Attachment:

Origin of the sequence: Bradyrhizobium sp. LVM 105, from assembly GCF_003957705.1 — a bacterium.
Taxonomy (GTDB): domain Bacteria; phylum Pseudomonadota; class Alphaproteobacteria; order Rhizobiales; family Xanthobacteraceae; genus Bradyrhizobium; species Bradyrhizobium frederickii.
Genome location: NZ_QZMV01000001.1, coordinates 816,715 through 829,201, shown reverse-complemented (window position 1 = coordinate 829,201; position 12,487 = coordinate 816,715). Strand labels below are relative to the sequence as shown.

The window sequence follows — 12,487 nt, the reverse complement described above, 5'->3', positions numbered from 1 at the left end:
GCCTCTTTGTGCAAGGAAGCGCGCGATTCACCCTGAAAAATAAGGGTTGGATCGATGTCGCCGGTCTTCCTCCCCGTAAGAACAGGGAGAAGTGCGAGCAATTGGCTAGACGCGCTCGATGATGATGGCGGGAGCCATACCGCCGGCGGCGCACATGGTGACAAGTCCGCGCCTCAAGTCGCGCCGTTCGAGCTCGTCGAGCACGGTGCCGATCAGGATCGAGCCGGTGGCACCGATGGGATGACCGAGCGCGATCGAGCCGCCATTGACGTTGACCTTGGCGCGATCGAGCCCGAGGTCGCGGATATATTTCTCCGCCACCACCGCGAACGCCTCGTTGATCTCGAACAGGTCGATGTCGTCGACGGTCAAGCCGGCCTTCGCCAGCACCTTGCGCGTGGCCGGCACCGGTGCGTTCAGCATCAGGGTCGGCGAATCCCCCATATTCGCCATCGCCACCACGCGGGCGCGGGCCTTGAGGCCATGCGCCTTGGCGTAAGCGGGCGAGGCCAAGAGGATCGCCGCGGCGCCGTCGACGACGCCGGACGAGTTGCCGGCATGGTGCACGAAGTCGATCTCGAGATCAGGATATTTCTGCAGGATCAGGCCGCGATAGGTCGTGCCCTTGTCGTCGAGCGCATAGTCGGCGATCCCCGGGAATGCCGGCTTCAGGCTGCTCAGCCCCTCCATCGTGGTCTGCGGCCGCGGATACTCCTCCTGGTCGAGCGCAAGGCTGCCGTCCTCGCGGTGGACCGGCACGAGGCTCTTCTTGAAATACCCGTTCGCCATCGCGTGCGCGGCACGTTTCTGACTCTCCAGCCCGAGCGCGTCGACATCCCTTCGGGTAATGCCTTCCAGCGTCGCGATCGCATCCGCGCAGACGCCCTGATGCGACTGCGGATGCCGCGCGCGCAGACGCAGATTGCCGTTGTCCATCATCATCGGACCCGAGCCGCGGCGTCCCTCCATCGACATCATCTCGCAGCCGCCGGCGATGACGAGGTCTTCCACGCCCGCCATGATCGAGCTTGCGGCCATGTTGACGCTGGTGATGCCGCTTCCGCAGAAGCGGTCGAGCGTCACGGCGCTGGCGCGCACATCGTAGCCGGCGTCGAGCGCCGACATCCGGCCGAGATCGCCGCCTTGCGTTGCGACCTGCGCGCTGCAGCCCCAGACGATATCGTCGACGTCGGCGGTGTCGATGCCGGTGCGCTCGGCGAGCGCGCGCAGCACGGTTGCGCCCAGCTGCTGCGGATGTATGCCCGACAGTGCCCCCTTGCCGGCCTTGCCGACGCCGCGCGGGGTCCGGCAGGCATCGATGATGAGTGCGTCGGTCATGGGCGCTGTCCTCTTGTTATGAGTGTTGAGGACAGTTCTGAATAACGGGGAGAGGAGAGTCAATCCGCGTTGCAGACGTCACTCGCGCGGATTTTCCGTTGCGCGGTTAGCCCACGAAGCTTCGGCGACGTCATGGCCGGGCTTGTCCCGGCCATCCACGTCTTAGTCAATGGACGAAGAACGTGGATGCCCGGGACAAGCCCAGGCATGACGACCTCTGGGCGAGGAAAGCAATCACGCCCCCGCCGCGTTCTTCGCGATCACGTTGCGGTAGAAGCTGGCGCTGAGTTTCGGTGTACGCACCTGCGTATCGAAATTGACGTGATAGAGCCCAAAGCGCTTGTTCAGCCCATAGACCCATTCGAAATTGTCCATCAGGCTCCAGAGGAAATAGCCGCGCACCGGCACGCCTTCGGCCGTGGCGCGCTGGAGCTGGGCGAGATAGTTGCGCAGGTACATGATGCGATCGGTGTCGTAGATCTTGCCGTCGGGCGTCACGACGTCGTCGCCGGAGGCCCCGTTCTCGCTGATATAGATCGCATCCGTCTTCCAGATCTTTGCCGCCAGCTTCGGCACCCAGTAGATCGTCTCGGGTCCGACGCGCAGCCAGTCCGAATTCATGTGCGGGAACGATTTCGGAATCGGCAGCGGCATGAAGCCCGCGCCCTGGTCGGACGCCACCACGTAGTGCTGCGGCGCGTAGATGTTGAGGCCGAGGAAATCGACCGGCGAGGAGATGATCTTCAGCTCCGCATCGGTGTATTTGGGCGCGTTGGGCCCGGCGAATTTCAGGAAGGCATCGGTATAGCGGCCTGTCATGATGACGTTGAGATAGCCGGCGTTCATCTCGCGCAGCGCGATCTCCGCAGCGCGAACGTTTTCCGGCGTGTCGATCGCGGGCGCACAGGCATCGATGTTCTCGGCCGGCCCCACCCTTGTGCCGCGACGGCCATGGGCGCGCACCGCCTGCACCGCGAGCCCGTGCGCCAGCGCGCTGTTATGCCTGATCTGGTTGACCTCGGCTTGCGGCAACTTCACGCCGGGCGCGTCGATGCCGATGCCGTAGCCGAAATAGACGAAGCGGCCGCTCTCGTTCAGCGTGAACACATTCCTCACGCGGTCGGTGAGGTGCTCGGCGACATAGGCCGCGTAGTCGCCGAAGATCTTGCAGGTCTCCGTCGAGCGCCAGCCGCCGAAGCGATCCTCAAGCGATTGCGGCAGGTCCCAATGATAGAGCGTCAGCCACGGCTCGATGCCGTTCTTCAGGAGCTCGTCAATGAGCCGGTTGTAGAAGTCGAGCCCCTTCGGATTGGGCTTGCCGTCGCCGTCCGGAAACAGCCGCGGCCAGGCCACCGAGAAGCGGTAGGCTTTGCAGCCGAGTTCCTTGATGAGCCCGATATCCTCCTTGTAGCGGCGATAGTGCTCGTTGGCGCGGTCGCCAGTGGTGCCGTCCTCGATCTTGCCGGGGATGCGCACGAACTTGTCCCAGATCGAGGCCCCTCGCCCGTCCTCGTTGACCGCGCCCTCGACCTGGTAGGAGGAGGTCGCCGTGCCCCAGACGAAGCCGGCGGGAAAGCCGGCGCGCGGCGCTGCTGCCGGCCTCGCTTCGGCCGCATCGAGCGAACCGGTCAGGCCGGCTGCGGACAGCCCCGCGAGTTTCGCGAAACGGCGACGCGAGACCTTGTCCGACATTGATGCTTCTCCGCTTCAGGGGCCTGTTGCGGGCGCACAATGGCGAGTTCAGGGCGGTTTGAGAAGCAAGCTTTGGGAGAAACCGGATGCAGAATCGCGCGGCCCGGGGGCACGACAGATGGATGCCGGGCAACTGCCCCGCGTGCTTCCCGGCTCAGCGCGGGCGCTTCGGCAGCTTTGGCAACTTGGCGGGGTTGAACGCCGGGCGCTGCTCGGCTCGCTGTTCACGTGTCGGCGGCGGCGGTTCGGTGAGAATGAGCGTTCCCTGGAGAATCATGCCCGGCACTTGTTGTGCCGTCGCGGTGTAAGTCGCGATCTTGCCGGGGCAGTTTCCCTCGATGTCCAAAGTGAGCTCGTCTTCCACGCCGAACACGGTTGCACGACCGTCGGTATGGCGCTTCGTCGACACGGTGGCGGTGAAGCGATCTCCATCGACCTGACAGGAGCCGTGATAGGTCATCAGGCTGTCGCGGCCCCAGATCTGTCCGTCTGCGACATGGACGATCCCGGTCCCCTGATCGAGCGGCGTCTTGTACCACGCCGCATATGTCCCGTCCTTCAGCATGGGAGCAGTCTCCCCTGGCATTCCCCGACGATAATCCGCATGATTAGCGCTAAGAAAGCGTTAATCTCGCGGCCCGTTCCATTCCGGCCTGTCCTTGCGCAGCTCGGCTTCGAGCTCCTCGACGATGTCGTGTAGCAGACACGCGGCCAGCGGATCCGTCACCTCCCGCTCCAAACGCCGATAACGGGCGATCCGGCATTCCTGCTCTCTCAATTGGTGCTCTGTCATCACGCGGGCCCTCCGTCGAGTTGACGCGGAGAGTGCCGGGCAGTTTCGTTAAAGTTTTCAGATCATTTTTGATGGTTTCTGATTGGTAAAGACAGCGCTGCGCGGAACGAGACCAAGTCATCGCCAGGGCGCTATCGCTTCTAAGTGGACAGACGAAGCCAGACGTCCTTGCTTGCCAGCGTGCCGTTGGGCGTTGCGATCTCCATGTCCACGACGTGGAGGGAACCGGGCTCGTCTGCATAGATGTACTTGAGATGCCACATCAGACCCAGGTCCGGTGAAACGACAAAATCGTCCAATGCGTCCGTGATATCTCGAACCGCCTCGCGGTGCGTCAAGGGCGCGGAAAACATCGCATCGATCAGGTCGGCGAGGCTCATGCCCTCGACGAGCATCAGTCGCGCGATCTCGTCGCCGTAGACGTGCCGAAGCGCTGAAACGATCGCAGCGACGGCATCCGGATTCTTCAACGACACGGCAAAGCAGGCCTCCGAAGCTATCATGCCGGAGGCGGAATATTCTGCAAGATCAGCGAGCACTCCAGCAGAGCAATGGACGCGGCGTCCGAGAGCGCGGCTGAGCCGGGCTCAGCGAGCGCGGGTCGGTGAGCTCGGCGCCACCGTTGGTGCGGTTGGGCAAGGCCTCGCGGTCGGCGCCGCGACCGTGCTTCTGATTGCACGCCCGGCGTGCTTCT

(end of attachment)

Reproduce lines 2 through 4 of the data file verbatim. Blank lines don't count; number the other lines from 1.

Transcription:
Taxonomy (GTDB): domain Bacteria; phylum Pseudomonadota; class Alphaproteobacteria; order Rhizobiales; family Xanthobacteraceae; genus Bradyrhizobium; species Bradyrhizobium frederickii.
Genome location: NZ_QZMV01000001.1, coordinates 816,715 through 829,201, shown reverse-complemented (window position 1 = coordinate 829,201; position 12,487 = coordinate 816,715). Strand labels below are relative to the sequence as shown.

The window sequence follows — 12,487 nt, the reverse complement described above, 5'->3', positions numbered from 1 at the left end: